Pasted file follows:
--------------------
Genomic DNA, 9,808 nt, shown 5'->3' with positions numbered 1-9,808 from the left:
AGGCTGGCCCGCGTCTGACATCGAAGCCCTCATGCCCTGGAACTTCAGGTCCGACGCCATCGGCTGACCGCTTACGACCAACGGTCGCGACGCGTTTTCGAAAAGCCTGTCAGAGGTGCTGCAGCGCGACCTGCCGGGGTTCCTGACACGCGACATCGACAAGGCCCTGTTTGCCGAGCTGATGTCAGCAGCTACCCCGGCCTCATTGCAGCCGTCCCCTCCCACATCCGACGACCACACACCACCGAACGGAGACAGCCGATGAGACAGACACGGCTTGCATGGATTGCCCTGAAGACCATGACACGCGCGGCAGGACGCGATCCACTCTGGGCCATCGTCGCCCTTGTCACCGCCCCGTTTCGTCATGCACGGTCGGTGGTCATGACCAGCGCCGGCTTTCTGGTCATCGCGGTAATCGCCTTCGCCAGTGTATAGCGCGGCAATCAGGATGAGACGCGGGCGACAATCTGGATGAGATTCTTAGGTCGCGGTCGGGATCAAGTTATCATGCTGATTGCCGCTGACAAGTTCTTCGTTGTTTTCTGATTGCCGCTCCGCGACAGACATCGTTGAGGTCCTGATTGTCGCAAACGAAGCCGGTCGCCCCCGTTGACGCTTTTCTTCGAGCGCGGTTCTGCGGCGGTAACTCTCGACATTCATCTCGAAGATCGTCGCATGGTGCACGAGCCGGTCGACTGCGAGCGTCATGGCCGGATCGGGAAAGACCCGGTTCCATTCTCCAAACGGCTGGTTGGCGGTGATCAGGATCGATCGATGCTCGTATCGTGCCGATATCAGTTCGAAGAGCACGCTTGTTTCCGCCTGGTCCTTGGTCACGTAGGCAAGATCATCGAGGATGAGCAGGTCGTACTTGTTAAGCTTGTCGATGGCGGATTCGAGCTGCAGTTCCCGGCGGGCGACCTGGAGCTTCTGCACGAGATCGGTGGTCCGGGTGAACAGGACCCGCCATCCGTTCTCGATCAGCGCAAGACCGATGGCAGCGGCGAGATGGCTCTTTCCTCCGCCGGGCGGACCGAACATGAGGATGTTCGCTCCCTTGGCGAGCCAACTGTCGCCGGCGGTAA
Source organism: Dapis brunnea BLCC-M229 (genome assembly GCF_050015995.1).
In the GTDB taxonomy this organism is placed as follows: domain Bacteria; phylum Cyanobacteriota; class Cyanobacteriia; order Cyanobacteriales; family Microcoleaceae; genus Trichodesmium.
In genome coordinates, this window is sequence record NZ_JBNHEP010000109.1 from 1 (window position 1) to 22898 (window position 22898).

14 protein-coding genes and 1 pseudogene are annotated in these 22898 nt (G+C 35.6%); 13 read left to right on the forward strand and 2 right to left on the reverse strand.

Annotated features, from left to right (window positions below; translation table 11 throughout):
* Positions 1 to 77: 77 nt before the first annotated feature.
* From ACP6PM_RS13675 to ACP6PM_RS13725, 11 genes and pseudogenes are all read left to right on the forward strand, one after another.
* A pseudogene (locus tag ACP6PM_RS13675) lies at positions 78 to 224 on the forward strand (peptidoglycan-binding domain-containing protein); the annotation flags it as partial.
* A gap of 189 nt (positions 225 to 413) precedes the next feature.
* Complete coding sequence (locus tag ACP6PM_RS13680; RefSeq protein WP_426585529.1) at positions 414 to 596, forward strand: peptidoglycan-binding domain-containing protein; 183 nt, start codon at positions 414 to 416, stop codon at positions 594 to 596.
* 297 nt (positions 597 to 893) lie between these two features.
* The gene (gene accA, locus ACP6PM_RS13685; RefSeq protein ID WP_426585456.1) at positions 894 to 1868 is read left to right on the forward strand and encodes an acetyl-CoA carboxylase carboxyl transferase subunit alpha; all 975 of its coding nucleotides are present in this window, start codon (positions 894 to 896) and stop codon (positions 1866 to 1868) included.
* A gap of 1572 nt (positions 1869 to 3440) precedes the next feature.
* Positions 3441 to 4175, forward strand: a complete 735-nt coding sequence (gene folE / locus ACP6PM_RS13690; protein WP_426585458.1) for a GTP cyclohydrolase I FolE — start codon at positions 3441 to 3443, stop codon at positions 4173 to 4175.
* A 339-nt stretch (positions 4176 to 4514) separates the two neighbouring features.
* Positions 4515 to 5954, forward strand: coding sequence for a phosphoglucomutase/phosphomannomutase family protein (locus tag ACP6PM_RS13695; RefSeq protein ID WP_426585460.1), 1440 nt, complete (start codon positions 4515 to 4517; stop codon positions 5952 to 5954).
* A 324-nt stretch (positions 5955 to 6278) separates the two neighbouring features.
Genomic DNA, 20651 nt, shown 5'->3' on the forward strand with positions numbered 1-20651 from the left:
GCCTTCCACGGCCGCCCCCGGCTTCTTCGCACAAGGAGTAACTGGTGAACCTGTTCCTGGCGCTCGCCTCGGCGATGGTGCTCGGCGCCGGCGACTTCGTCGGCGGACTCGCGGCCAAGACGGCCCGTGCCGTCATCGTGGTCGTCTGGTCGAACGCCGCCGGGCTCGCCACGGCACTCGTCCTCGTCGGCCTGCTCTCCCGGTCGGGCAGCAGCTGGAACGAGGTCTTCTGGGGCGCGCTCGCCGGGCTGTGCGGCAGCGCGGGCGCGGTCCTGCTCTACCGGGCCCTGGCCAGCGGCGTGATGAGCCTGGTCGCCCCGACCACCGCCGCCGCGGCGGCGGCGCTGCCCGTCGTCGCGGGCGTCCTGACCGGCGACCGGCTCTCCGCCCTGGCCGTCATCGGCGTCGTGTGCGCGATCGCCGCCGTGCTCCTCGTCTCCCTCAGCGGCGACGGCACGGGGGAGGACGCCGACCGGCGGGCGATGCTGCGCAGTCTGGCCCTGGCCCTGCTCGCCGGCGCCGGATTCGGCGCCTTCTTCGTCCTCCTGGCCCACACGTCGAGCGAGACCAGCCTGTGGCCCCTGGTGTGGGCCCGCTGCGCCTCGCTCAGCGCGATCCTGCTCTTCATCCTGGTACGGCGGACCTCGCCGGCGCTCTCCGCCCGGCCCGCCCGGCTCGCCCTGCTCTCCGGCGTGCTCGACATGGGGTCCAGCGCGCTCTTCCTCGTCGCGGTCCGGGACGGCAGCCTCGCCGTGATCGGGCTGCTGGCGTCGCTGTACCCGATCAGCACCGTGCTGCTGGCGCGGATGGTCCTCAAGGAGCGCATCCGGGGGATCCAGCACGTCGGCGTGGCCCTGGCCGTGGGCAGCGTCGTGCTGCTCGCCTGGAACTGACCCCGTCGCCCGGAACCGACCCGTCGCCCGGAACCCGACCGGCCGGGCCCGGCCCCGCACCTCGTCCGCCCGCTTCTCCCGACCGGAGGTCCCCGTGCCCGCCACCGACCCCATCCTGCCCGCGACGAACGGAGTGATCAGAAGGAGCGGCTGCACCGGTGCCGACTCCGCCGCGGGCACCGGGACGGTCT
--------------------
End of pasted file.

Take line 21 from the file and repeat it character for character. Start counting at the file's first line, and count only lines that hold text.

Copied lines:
GCCTTCCACGGCCGCCCCCGGCTTCTTCGCACAAGGAGTAACTGGTGAACCTGTTCCTGGCGCTCGCCTCGGCGATGGTGCTCGGCGCCGGCGACTTCGTCGGCGGACTCGCGGCCAAGACGGCCCGTGCCGTCATCGTGGTCGTCTGGTCGAACGCCGCCGGGCTCGCCACGGCACTCGTCCTCGTCGGCCTGCTCTCCCGGTCGGGCAGCAGCTGGAACGAGGTCTTCTGGGGCGCGCTCGCCGGGCTGTGCGGCAGCGCGGGCGCGGTCCTGCTCTACCGGGCCCTGGCCAGCGGCGTGATGAGCCTGGTCGCCCCGACCACCGCCGCCGCGGCGGCGGCGCTGCCCGTCGTCGCGGGCGTCCTGACCGGCGACCGGCTCTCCGCCCTGGCCGTCATCGGCGTCGTGTGCGCGATCGCCGCCGTGCTCCTCGTCTCCCTCAGCGGCGACGGCACGGGGGAGGACGCCGACCGGCGGGCGATGCTGCGCAGTCTGGCCCTGGCCCTGCTCGCCGGCGCCGGATTCGGCGCCTTCTTCGTCCTCCTGGCCCACACGTCGAGCGAGACCAGCCTGTGGCCCCTGGTGTGGGCCCGCTGCGCCTCGCTCAGCGCGATCCTGCTCTTCATCCTGGTACGGCGGACCTCGCCGGCGCTCTCCGCCCGGCCCGCCCGGCTCGCCCTGCTCTCCGGCGTGCTCGACATGGGGTCCAGCGCGCTCTTCCTCGTCGCGGTCCGGGACGGCAGCCTCGCCGTGATCGGGCTGCTGGCGTCGCTGTACCCGATCAGCACCGTGCTGCTGGCGCGGATGGTCCTCAAGGAGCGCATCCGGGGGATCCAGCACGTCGGCGTGGCCCTGGCCGTGGGCAGCGTCGTGCTGCTCGCCTGGAACTGACCCCGTCGCCCGGAACCGACCCGTCGCCCGGAACCCGACCGGCCGGGCCCGGCCCCGCACCTCGTCCGCCCGCTTCTCCCGACCGGAGGTCCCCGTGCCCGCCACCGACCCCATCCTGCCCGCGACGAACGGAGTGATCAGAAGGAGCGGCTGCACCGGTGCCGACTCCGCCGCGGGCACCGGGACGGTCT